Audio – 6/12
Audio, the cozy, dingy venue below Central Station, is ideal for a beer-drenched folk punk evening. It probably suits pig blood-drenched black metal evenings too, but thankfully there’s none of that tonight.
The duo of Broken Stories kick the evening off in a graceful fashion. Hailing from Perthshire, their troubadour-esque tunes are warm and inviting, and their brand of punk is one of emotion rather than the syncopated drum beats that the evening’s headliners are more familiar with. Indeed, utilising only a guitar and a fiddle, the more melodic passages make for some fine Scottish folk punk. Extremely likeable.
Dave Hughes & The Renegade Folk Punk Band prove that punk music isn’t about being technically gifted. If Hughes were to be critiqued on his vocal performance alone, then this would be a poor show, but he and his band put on a heartfelt experience with the right mentality and the right kind of passion.
Crazy Arm step it up a gear. With a stage full of bodies, even though this is an acoustic performance by the band, it’s the first time tonight an act sounds massive. The syncopated folk punk drum beats arrive, the camaraderie of us-against-the-world is present, and they rock in a most charming way. A cover of Peggy Seeger’s ‘Song of Choice’ is a rousing call to arms against fascism and a particular highlight. The crowd could do without being patronised to (“We’re from Devon. Does anyone know where Devon is?”), but Crazy Arm can label this one a success.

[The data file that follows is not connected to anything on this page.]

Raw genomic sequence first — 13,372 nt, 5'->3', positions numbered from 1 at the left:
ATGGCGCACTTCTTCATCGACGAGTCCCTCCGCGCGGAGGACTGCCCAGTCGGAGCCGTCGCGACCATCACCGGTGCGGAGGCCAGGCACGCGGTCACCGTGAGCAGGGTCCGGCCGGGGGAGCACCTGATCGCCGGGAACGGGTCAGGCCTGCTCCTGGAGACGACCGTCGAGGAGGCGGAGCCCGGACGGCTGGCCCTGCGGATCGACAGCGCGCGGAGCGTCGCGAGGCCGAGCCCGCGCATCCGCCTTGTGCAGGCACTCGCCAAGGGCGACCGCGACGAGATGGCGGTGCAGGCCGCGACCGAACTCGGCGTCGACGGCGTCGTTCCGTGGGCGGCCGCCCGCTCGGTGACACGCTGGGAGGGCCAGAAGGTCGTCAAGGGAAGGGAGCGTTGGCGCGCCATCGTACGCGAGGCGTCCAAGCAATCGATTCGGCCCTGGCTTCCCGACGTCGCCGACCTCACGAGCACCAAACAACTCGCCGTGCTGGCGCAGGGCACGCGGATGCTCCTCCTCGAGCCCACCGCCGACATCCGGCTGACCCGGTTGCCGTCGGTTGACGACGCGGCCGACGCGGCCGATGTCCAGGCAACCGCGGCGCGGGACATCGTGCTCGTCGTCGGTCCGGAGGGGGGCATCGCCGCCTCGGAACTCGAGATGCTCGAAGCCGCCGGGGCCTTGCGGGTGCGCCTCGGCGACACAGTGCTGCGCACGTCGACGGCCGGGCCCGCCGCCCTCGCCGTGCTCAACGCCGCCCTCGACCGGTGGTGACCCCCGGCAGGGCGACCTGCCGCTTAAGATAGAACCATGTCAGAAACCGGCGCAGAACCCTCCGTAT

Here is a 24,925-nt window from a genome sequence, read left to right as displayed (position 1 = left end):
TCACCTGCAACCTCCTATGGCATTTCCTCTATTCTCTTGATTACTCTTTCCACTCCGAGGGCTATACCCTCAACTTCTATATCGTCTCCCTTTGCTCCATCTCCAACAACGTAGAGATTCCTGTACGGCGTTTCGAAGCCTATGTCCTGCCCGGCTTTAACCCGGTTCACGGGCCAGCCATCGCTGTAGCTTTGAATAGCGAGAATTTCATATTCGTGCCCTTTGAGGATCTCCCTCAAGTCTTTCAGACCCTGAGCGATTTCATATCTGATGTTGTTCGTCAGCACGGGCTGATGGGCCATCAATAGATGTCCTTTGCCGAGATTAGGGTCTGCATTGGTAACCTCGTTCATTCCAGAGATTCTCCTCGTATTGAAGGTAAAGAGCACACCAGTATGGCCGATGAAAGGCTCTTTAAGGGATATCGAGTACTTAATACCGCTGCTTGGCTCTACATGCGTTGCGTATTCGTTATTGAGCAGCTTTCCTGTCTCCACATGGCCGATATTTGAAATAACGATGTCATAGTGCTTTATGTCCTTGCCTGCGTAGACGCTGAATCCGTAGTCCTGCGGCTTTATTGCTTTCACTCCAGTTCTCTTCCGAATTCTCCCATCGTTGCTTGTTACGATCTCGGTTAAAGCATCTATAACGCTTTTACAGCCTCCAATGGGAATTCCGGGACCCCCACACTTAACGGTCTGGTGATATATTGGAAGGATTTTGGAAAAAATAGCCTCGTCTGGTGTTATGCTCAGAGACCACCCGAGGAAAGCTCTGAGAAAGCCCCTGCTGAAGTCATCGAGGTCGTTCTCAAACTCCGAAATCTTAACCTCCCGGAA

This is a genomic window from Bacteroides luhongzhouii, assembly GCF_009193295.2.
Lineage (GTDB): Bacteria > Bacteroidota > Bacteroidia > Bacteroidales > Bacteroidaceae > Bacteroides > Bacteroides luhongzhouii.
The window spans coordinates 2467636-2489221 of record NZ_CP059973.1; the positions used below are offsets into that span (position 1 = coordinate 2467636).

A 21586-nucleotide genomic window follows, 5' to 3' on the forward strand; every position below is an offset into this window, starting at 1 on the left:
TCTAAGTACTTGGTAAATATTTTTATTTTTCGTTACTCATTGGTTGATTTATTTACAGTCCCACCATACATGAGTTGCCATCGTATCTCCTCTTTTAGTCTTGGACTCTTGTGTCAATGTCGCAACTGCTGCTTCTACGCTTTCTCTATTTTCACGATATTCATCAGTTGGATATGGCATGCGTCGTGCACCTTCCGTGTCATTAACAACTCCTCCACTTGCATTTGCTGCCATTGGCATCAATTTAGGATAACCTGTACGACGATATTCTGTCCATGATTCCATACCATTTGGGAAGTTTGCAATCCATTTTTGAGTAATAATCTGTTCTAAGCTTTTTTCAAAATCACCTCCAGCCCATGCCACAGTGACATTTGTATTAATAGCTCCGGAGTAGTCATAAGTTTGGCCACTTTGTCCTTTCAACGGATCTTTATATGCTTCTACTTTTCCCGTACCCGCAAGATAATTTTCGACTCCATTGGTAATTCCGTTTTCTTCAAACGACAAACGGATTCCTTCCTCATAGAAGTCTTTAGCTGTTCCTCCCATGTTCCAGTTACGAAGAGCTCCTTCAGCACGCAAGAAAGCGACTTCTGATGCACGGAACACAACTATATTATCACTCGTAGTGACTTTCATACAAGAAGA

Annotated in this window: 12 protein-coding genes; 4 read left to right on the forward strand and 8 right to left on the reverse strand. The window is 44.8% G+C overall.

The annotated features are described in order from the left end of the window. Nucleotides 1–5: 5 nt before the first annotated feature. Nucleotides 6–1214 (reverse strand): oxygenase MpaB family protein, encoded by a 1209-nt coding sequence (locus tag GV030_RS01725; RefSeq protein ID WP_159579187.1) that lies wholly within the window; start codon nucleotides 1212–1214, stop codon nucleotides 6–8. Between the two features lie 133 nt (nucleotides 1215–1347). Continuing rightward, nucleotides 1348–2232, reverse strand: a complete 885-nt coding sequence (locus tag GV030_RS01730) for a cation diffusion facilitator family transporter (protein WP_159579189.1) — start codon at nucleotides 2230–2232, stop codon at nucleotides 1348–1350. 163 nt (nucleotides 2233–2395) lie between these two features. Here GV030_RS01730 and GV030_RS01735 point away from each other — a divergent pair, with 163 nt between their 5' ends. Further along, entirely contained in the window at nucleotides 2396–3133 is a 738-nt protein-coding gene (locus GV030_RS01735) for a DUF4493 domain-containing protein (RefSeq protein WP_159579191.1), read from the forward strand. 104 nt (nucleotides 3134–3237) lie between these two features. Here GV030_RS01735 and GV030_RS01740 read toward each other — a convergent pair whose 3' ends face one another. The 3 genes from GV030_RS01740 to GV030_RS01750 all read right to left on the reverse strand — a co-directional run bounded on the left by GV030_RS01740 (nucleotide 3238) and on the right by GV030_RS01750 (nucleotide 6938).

No one in Larry and His Flask is called Larry. Hailing from the west coast of the USA, the band look like they’d fit in just fine with an Amish community, with their beards heaving and swaying as not a single band member can stand still for more than a second. Songs do blur together as they all contain manic strumming and that same folk punk rhythm – but who cares? AC/DC have been playing the same song for decades.
The band’s vocal performance is one of their defining features. Their harmonies are slick and classy, to the point where they sound as if they could come from an early 20th century black and white movie; the difference being they’re juxtaposed with the power chord brutality of a modern day rock’n’roll band.
Glasgow didn’t exactly have its finest dancing shoes on for what has to be one of the finest dancing bands around on this evening, though numerous alcohol fuelled punters did their best to get some jigs going. Crowd participation or not, Larry and His Flask are a hell of a lot of fun, and they excel in the live environment. It’s hard not to feel damn good about yourself after attending one of their shows.